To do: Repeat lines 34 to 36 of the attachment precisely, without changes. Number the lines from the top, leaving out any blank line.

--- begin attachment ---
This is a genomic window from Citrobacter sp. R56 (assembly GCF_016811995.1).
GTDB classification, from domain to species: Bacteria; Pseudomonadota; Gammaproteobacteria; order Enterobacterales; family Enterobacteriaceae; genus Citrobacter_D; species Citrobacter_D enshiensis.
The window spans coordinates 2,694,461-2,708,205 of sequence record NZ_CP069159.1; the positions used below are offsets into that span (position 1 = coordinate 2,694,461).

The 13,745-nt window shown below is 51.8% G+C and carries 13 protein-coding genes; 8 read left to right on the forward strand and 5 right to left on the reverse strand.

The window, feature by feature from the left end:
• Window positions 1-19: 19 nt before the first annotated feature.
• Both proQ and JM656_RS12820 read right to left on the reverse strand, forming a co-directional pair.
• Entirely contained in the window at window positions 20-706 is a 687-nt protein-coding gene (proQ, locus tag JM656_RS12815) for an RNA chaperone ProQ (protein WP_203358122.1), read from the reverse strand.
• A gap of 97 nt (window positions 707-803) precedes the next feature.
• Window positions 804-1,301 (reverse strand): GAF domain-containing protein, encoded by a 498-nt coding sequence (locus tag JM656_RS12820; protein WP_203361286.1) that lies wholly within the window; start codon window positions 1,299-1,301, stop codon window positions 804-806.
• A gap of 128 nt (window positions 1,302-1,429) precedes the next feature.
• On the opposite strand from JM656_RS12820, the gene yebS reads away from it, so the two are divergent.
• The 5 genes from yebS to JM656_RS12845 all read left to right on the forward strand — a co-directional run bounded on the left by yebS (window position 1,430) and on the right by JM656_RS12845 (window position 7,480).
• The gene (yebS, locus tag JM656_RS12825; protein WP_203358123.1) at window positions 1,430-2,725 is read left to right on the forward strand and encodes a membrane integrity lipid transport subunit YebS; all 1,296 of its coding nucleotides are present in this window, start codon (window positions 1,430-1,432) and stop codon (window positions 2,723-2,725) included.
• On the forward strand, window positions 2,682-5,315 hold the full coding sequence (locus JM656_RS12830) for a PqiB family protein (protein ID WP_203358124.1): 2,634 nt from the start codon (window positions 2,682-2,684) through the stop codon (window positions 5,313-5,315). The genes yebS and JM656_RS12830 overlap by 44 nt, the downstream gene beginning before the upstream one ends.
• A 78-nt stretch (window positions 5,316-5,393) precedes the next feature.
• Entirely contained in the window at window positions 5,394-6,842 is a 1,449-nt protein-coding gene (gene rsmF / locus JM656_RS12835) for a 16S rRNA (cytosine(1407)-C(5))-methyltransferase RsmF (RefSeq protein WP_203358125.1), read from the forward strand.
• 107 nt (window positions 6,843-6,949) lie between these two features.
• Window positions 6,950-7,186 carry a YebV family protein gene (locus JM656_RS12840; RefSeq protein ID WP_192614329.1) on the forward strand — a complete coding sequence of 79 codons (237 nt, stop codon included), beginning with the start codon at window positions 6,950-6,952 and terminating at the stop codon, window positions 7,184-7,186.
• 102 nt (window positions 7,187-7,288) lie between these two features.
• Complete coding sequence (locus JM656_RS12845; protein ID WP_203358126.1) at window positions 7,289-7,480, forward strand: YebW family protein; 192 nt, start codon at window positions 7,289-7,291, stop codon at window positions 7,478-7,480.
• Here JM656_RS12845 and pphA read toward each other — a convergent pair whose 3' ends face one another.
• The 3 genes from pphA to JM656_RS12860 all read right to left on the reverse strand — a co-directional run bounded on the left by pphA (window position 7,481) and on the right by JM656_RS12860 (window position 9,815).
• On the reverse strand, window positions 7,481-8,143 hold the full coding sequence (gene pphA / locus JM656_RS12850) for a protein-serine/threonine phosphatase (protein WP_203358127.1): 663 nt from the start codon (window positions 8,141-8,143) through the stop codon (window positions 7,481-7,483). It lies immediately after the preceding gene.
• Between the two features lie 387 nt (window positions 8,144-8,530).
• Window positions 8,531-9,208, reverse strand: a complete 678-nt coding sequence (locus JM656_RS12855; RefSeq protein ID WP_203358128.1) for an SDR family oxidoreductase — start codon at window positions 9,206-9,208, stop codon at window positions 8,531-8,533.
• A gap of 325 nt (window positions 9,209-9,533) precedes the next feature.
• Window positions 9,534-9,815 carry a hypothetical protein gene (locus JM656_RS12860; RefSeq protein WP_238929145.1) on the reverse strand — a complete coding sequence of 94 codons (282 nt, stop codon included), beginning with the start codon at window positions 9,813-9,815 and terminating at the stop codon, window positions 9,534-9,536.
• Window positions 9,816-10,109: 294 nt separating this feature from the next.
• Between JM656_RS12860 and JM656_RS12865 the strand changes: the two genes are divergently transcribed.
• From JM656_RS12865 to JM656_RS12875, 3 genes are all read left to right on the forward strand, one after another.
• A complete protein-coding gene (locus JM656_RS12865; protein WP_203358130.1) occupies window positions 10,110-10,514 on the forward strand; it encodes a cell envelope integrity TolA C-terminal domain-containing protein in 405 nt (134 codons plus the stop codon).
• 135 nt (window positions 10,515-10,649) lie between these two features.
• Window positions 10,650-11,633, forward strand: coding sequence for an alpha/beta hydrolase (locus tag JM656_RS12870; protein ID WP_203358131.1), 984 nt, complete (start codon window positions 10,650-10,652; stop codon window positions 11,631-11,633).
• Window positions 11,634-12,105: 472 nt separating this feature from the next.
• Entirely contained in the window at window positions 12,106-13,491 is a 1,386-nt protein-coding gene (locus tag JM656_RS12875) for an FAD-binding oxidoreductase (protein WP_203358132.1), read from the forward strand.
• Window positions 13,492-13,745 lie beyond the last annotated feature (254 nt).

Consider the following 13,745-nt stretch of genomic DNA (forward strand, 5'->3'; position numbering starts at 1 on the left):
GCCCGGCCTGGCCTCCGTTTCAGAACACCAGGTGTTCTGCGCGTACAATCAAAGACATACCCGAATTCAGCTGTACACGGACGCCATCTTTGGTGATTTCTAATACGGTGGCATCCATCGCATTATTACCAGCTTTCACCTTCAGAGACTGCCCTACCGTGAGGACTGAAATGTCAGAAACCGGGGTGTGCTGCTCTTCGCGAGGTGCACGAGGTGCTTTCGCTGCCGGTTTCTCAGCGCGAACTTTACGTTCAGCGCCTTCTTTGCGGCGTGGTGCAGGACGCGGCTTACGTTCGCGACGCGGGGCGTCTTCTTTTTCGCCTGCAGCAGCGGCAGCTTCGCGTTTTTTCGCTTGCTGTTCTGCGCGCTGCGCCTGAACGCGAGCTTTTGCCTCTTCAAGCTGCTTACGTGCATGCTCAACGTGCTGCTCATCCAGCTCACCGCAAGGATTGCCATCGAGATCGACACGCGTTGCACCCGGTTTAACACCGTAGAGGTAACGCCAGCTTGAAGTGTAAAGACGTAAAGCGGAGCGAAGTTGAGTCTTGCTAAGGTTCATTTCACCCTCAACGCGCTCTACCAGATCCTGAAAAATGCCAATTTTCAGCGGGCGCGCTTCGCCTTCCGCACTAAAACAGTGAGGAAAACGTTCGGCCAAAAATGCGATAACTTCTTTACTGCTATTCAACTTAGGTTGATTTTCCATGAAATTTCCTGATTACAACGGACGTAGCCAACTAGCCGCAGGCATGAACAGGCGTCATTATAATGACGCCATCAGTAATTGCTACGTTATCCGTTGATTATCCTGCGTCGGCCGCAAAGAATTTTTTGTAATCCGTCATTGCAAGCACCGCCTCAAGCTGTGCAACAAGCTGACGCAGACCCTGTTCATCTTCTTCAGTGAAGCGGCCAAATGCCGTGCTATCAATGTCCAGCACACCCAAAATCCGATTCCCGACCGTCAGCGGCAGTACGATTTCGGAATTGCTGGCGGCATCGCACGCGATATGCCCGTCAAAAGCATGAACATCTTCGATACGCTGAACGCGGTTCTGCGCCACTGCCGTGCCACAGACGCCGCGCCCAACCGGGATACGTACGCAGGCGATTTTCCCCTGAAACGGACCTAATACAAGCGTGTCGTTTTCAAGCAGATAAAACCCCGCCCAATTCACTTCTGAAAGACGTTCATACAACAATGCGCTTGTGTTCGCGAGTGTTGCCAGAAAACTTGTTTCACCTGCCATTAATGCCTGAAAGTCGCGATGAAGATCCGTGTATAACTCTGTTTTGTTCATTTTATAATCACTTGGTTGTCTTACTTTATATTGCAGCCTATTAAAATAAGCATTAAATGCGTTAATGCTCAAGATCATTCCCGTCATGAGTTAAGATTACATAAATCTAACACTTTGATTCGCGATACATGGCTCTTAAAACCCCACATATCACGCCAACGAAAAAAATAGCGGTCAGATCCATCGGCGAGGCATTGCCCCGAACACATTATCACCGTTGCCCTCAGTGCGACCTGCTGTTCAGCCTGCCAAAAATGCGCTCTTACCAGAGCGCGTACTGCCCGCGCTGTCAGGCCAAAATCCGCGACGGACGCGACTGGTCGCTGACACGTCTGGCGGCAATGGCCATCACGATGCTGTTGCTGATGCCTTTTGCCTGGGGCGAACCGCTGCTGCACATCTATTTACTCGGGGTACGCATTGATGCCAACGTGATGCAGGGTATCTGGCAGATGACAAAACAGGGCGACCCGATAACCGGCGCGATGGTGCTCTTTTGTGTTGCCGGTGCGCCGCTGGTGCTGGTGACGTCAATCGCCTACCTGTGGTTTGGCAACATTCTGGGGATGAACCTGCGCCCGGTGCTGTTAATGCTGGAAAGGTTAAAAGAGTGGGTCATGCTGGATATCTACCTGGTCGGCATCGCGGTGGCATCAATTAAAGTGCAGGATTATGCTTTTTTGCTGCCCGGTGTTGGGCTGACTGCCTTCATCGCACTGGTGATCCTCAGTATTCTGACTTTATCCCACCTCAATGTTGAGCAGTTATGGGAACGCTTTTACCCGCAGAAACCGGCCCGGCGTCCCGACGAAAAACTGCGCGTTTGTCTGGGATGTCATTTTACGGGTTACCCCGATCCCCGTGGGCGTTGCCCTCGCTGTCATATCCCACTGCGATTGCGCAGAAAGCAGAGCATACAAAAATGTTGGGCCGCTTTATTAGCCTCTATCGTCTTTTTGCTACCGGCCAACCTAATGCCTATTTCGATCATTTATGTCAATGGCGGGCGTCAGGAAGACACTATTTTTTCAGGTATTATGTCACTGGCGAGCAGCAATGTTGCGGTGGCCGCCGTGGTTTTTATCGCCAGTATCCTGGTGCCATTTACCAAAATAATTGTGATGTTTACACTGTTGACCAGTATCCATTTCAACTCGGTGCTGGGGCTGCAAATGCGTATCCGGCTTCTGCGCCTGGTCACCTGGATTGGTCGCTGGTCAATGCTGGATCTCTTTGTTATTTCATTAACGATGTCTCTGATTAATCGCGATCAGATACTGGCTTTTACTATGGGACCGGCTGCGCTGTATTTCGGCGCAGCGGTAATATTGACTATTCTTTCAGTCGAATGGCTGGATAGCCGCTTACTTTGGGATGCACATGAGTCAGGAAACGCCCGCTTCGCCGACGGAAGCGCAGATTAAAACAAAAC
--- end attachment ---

• Window positions 10,650-11,633, forward strand: coding sequence for an alpha/beta hydrolase (locus tag JM656_RS12870; protein ID WP_203358131.1), 984 nt, complete (start codon window positions 10,650-10,652; stop codon window positions 11,631-11,633).
• Window positions 11,634-12,105: 472 nt separating this feature from the next.
• Entirely contained in the window at window positions 12,106-13,491 is a 1,386-nt protein-coding gene (locus tag JM656_RS12875) for an FAD-binding oxidoreductase (protein WP_203358132.1), read from the forward strand.